Jeff Bruss and the Digital Rate Card Discounts of Doom!

Jeff Bruss makes the case for sticking to your digital rate card for long-term sales success.

Several years ago I wrote a brief piece for the Niched Out News titled “My Rate Card Can Beat up Your Rate Card” that boldly predicted those who stuck with their rates through the doom and gloom of the 2009 print advertising recession could still remain victorious without offering discounts. So, would I change my rate card opinion now?

Absolutely not.

We learned that not only do we have to stick to a published rate, we need to recognize the value in all of our offerings. As we progress into a truly digital age, our “rate cards” are more important than ever before. Our advertisements are not commodities like oil or gold where price can be dictated by supply and demand or a tumultuous Middle East. I view price slashing as a last-ditch effort to right a sinking ship. I know of very few – if any – examples of lowering prices being an effective method to keep a business successfully operating. The prices we set must always cover our expenses – labor, printing, mailing, circulation, etc. and provide a reasonable profit – or in the end we’ll go belly-up.

Fast-forward to 2015 and now we’re being asked to negotiate rates on our digital offerings, which at first seems plausible ­– no printing, no mailing, we can shave 25 percent off in the name of negotiation, no problem! Here we go, again. We maintain a staff of eight full-time web developers, database coders and digital designers to create and maintain our web properties. We send hundreds of thousands of emails that need to be organized, proofed and laid out. We write dozens of stories, news articles and product releases that only appear online. We have a sales staff that sells digital ads. So where does the revenue come from to support these endeavors? Through our digital rate cards, of course.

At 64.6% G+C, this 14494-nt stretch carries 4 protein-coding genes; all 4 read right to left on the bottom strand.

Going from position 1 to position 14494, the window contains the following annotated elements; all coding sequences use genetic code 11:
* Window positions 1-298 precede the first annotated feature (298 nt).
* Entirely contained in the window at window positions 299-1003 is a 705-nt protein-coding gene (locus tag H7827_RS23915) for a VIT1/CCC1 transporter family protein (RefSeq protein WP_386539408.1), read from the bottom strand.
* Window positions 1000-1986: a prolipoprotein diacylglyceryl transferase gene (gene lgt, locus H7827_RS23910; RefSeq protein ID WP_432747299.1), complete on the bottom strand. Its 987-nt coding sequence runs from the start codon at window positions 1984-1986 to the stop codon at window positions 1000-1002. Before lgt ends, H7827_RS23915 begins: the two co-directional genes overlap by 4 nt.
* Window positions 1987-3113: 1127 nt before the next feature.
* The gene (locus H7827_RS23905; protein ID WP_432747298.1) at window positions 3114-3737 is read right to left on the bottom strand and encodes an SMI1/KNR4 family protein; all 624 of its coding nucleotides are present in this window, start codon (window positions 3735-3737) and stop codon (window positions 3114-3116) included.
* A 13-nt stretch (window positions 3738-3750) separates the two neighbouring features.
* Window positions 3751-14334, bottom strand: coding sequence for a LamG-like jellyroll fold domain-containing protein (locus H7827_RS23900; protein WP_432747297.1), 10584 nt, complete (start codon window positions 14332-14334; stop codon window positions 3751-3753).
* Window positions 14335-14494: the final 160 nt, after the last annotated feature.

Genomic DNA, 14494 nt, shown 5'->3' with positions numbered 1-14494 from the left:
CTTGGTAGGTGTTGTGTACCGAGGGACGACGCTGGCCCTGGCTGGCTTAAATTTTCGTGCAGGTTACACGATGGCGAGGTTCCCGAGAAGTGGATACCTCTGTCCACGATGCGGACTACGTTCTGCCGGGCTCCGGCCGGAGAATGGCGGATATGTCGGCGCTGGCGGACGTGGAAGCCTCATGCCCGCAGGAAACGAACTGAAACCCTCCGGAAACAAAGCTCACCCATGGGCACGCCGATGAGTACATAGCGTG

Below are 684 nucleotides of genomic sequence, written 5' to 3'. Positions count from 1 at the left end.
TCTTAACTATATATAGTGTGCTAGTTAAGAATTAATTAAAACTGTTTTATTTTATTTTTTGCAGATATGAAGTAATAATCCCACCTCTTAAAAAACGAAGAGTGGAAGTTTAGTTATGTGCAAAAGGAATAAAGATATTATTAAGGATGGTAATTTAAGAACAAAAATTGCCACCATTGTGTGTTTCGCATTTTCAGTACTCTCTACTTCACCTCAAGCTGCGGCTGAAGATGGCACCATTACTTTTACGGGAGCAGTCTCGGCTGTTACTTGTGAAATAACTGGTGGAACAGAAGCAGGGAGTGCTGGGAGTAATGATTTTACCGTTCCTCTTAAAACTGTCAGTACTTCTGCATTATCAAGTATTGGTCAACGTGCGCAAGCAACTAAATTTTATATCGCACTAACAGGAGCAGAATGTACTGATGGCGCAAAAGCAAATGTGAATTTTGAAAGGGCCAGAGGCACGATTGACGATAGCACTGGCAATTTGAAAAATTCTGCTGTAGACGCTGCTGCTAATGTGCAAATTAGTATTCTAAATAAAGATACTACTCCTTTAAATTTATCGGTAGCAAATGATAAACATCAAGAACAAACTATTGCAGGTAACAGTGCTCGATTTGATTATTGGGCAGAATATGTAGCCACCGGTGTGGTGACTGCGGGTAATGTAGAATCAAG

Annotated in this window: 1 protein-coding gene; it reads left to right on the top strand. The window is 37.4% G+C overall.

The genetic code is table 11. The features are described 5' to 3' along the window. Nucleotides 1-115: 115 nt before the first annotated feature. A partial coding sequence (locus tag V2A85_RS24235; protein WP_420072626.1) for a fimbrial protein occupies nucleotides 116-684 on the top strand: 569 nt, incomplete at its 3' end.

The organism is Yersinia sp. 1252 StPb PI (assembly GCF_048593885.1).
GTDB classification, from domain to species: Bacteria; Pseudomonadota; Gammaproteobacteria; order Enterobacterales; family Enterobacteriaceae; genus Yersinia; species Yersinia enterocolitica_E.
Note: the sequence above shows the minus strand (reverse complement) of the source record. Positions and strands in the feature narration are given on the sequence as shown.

When determining rates perhaps some of you are building in a buffer for negotiation. This is similar to going in and buying a new car – there’s a sticker price of $50,000, but now you begin the process of negotiating and hope that you’re as knowledgeable, thrifty and keen in haggling as the next person. I bought that car for $45,000, my neighbor got it for $44,000 while my brother paid $46,000. The average sale price is $45,000. As consumers we’re all left wondering… could I have done even better? Now, when all three of us return to buy again, we all feel like we can negotiate a fatter discount than before. I’m a returning customer, I’m loyal, you owe me a better price! Where does the average price go then? Wouldn’t a no-haggle price of $45,000 satisfy everyone? We can all feel good about that – sellers (publishers) make the same amount as before and buyers (advertisers) all play on the same level, and nobody comes back later with expectations of getting an even better rate.

If we take the time to think about all the things in life where negotiating is part of the deal, they are generally the most stressful and least rewarding purchases we make. It’s 2015 and neither my rates nor attitude on negotiating them has changed. Now, let’s go sell some ads off the rate card!!!


Jeff Bruss is Publisher at COLE Publishing, a niche media company veteran, and a frequent Niche speaker. He’s also earned free drinks from Niche for life.


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